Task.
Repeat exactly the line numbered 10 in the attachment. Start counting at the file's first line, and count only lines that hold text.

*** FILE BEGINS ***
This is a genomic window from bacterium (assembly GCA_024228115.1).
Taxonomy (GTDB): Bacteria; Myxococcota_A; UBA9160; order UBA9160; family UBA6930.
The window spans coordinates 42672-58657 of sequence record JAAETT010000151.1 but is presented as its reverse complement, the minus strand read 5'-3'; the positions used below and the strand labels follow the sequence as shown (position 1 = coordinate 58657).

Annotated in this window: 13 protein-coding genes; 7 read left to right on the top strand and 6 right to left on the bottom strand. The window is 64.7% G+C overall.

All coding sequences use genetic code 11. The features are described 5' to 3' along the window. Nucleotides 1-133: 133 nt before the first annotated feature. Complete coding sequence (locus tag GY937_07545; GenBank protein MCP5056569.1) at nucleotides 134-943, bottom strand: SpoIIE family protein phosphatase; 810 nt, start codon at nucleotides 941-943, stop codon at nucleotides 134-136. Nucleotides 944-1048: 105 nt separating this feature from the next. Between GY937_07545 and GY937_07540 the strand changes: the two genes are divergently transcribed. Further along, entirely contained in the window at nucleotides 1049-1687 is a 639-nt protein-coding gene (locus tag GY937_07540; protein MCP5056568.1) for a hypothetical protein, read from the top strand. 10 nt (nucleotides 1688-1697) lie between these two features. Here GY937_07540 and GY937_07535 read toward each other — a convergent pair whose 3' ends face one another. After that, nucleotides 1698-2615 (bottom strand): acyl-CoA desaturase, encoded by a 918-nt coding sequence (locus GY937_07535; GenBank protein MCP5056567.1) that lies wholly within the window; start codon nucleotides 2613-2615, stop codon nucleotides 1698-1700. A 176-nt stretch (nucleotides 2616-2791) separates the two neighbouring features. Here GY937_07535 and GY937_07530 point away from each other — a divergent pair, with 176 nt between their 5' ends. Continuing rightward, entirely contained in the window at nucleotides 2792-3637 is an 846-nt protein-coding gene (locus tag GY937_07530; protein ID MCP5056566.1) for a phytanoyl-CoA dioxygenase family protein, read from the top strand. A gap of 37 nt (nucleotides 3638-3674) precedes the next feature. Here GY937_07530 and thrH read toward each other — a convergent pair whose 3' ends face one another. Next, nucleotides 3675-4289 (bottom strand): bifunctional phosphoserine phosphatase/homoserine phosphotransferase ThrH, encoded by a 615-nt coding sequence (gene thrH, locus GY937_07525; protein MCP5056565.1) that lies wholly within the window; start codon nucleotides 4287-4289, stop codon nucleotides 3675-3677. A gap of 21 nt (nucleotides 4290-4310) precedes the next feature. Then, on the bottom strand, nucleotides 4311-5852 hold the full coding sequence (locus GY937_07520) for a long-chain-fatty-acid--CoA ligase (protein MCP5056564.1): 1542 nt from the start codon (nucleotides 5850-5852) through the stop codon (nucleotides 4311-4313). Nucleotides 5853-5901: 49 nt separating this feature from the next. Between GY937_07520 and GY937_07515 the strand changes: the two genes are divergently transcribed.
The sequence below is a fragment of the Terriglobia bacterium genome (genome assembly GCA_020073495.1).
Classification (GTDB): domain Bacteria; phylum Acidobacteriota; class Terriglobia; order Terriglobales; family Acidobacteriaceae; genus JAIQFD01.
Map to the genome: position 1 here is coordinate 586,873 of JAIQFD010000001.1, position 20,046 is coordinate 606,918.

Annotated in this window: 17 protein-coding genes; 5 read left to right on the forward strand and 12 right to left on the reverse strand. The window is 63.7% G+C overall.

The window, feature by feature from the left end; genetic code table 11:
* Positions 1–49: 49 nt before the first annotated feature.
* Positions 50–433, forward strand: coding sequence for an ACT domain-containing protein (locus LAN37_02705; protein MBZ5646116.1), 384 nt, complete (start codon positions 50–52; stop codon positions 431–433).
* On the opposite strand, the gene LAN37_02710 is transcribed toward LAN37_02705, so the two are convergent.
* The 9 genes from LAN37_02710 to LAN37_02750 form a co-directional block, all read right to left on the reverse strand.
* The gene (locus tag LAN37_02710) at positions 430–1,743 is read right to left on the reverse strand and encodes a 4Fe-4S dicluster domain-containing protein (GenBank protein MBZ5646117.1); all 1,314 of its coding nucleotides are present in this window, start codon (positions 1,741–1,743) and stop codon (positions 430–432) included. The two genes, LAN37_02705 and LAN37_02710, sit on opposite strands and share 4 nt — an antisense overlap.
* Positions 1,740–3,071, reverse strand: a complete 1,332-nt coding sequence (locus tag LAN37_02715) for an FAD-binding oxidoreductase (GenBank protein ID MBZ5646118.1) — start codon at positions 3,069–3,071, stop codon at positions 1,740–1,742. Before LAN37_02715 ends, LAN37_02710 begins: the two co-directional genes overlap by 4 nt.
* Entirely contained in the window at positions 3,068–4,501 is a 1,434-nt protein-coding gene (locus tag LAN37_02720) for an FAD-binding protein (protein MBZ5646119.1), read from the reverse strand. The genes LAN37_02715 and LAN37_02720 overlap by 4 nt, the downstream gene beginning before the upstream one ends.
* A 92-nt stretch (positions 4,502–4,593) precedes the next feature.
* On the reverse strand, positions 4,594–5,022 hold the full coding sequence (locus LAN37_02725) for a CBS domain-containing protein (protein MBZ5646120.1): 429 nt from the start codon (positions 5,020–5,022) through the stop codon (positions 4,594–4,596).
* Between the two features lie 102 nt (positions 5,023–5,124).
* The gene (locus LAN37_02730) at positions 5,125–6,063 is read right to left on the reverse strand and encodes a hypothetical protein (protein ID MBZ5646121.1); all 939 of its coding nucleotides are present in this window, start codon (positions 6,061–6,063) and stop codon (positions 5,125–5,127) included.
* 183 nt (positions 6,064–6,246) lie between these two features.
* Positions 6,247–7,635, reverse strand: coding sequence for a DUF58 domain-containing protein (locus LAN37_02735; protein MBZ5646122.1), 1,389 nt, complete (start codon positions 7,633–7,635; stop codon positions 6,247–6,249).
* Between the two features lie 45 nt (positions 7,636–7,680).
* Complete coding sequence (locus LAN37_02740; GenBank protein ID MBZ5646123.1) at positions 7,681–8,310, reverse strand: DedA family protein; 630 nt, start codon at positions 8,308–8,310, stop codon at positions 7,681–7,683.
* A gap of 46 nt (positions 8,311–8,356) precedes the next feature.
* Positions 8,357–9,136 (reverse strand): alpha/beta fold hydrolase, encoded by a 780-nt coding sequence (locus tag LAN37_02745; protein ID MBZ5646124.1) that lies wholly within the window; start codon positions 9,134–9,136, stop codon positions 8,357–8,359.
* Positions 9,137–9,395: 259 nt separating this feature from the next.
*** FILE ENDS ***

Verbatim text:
The window, feature by feature from the left end; genetic code table 11: